What I love about knitting

Because this pathetic storage attempt:


Can be turned into this:


And this shoulder tote:DSCF3589used to be a vest my mom made me when I was 10 years old. I turned it into a tote for my daughter. It is lined, has a zipper and a shoulder strap and she still uses it.

And although I knitted what I thought was a size 12/18 months pullover, it fits my 7.5 month old grandson pretty well…


But the beauty of knitting is that I can add to it! I I have another ball of the stuff (Knit Picks Stroll sport) and am heading off to Cape Cod soon, so I’ll just knit a few extra inches so he can keep growing into it.

Mostly what I love is that knitting provides loads of memories. You remember knitting all those special things. I even remember what movie I was “watching” when I knit a particular sweater. I recently visited my mom and we went through some old photo albums. She remembered the colour and the yarn and when and how she knit every sweater that we looked at. My parents lived through some tough times in communist Hungary and then fled in 1956, leaving pretty well everything behind. While in Hungary, my mother had to be very clever and frugal, usually taking apart old clothing to make new stylish pieces.

She started young:1And quickly got the hang of things. All her sweaters were knit without a pattern, just based on something she saw or used to own, and she figured it all out for herself. Think about that the next time you are searching for a pattern to knit wrist warmers!

This sweater was apple green:6

Here’s a more detailed shot.7Even the button is covered ¬†with knitted material. And it had angled slash pockets, mirroring the neckline. I thought she bought this one, but no, she knitted it, possibly using bicycle spokes the yarn is so fine!

This one was gold, a pattern she came up with on her own, a bit of a Chinoiserie feel to it:19


And full body shot:17

It even had a front pouch for pockets.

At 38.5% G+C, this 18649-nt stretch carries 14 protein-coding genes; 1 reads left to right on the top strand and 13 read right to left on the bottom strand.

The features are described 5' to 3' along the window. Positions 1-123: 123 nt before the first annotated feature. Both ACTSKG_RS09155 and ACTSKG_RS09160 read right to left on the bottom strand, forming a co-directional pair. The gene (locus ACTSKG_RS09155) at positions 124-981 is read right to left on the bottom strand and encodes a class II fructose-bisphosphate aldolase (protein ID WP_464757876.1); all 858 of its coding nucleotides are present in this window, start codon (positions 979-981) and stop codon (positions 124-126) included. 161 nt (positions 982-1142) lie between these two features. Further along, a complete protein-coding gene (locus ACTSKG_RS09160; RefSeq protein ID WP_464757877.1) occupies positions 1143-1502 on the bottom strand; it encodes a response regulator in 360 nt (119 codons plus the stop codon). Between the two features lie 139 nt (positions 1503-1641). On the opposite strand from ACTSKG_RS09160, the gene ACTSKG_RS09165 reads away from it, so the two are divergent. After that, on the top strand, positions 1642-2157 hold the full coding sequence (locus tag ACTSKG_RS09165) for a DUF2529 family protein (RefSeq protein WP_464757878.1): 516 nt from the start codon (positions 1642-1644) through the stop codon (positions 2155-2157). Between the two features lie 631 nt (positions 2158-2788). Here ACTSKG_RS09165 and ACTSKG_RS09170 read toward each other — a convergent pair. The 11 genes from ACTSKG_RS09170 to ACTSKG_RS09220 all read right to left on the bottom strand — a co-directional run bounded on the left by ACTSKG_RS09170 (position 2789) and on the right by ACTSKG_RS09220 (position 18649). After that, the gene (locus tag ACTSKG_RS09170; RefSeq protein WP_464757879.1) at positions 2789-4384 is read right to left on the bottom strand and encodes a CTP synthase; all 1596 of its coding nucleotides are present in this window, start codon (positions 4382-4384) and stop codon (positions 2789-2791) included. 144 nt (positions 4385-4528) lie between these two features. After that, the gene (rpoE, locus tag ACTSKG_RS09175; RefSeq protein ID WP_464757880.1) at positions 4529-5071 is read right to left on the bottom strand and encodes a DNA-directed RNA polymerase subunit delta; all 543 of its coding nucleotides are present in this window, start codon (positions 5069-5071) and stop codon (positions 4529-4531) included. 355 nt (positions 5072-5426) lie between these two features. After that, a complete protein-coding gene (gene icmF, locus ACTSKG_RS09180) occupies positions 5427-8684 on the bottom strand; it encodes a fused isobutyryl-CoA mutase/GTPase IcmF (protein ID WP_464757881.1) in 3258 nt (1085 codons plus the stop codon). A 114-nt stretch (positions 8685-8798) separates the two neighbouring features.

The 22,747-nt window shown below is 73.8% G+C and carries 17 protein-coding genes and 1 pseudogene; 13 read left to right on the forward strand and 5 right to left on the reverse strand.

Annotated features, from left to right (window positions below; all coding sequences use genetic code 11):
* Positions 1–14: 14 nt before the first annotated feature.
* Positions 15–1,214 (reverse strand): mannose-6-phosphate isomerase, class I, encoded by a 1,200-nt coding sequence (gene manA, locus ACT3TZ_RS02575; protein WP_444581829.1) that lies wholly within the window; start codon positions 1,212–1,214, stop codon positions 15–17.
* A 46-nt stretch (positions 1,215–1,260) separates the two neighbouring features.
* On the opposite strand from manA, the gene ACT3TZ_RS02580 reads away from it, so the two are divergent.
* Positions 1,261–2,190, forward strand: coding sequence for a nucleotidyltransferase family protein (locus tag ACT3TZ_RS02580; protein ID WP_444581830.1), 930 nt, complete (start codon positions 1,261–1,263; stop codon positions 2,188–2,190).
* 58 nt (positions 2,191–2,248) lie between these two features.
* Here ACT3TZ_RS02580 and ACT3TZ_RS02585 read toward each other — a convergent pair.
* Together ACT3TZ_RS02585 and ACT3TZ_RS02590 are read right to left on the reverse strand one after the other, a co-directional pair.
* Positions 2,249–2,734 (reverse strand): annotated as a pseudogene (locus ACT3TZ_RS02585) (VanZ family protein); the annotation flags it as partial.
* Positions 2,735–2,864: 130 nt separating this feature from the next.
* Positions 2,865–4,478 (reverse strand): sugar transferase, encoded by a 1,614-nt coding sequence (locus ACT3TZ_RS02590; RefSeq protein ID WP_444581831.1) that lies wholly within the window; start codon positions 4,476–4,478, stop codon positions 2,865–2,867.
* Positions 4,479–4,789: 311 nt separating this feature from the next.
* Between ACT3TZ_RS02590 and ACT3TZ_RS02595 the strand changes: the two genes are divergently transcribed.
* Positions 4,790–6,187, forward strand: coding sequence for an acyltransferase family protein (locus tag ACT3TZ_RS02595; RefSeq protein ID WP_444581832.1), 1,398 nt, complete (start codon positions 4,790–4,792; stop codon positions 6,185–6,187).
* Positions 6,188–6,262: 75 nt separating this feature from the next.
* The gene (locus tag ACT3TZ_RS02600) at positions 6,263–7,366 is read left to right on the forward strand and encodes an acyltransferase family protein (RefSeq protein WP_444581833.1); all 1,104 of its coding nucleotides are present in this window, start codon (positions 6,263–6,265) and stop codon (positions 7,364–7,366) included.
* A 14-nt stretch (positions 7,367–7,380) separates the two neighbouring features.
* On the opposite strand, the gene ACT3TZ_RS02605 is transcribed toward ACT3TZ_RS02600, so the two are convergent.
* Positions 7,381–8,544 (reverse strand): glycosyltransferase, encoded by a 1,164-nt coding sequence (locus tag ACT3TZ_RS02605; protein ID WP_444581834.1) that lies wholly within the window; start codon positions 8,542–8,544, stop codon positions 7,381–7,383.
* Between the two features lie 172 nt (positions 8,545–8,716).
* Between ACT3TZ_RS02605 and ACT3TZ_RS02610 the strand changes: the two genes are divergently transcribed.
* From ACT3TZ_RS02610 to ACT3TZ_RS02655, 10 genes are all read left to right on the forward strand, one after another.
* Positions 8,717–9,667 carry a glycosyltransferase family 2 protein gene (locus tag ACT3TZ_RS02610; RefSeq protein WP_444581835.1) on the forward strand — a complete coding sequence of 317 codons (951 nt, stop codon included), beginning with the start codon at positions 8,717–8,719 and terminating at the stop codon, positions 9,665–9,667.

This one was blue, with sweet little rows of eyelet and a zipper:20





Look at that collar! I mean, look at it!

And this clever construction resulted in a striped V front:9

She knit another version of this once they were in Canada, in yellow and white, because she left the other one behind:4And even knit a clever sweater for my father:



All these sweaters were knit with incredibly fine yarn, and completely professionally finished. A bit later in life she worked in a knitting store in Montreal. She brought in some of her garments to show her level of knitting ability and was hired on the spot.

Here is the dress I mentioned in an earlier post, again knit in fingering weight yarn, it was rusty orange with black flecks:2

The neckline is a zigzag sewn on at each point. Later she added sleeves and then later yet she took the whole thing apart and my sister used the yarn to knit herself a shawl-collared pullover. My mother was never overly sentimental about her knitted things and routinely unraveled them to make new things.22My sister and I had matching knitted jackets, when we outgrew them, she frogged them and knitted one houndstooth patterned jacket out of them.

And this dress later became a sweater, she just adjusted the little skirt part of it (and that is some LITTLE skirt, yay 60’s)5I won’t be unraveling and reknitting any of my sweaters any time soon (unless they turn out to be truly wretched) since I can afford not to, but I love the idea that I can. And I can make something new or something better. It drives me nuts when I hear people say they are “afraid” to try a technique or a style or whatever in knitting. If it doesn’t work, tear it out and start again, for crying out loud! What is there to be afraid of??? The yarn won’t be wasted and actually your time won’t be wasted either because maybe you’ll learn something new.

So get out there and KNIT!